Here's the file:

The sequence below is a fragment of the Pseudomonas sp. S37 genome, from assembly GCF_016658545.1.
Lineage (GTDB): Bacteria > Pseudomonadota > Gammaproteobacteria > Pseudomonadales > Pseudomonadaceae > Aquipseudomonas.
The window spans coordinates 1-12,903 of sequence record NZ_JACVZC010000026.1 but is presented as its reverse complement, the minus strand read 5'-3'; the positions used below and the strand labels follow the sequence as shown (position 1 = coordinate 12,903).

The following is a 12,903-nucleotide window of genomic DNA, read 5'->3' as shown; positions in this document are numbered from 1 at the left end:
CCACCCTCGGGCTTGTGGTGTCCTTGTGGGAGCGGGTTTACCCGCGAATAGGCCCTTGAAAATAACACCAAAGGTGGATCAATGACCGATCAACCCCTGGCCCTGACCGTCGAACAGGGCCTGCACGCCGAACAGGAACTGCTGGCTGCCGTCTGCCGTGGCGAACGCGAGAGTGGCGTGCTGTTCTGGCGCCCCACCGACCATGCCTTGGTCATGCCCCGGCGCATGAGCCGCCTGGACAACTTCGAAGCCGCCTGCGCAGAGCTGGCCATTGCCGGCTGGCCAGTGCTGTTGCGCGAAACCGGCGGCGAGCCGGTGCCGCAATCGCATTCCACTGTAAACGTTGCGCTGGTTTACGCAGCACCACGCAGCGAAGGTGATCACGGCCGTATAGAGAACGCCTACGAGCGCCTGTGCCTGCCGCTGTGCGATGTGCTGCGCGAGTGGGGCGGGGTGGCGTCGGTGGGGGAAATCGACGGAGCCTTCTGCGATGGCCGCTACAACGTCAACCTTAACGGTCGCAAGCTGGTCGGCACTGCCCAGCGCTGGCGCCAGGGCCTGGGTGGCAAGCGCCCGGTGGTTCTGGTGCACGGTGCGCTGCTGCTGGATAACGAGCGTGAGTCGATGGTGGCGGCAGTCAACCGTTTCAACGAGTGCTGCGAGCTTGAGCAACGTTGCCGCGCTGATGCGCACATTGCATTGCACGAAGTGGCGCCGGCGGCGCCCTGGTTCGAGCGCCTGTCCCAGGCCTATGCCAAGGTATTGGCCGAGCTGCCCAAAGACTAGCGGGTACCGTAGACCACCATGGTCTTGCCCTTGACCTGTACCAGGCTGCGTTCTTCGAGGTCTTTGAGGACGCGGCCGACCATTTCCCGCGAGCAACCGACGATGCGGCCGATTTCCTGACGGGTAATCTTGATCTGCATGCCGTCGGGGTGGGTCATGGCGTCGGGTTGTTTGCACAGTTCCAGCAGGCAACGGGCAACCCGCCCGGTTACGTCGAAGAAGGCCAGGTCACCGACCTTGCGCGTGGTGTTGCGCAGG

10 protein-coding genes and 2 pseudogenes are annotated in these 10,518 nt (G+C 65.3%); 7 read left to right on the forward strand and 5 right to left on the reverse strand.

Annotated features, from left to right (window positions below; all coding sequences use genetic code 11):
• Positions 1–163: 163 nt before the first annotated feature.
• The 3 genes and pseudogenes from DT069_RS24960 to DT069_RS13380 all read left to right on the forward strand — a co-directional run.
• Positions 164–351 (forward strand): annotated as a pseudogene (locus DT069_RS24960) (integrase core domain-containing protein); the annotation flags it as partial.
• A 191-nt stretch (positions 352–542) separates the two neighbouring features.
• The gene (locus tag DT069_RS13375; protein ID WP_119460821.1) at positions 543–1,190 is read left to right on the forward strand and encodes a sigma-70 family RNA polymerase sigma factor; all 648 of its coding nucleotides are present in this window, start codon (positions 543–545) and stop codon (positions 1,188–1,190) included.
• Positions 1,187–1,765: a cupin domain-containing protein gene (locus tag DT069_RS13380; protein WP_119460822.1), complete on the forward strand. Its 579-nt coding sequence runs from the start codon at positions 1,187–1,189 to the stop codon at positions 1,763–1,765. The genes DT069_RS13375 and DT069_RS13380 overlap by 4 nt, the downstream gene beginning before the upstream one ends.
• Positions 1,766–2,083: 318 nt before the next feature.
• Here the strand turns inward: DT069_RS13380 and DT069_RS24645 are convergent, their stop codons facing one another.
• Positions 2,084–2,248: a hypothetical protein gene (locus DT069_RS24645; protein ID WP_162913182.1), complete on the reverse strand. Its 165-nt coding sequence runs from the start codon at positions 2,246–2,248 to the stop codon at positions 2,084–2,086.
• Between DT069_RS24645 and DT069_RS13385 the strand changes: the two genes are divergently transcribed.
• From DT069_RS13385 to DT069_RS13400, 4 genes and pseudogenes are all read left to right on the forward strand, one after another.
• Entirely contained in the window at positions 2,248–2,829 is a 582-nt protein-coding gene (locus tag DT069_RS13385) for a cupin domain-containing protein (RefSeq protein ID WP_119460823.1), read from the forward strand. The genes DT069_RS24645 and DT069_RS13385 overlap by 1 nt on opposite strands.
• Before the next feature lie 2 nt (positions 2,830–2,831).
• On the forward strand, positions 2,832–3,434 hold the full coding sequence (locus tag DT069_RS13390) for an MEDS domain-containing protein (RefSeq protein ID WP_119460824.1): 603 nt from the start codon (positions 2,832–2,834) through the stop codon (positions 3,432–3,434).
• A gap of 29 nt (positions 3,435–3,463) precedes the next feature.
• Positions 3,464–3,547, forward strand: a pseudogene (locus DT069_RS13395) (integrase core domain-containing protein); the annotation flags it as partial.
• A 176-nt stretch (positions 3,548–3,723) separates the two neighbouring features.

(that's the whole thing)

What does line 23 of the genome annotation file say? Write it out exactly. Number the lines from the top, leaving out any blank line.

• Positions 3,464–3,547, forward strand: a pseudogene (locus DT069_RS13395) (integrase core domain-containing protein); the annotation flags it as partial.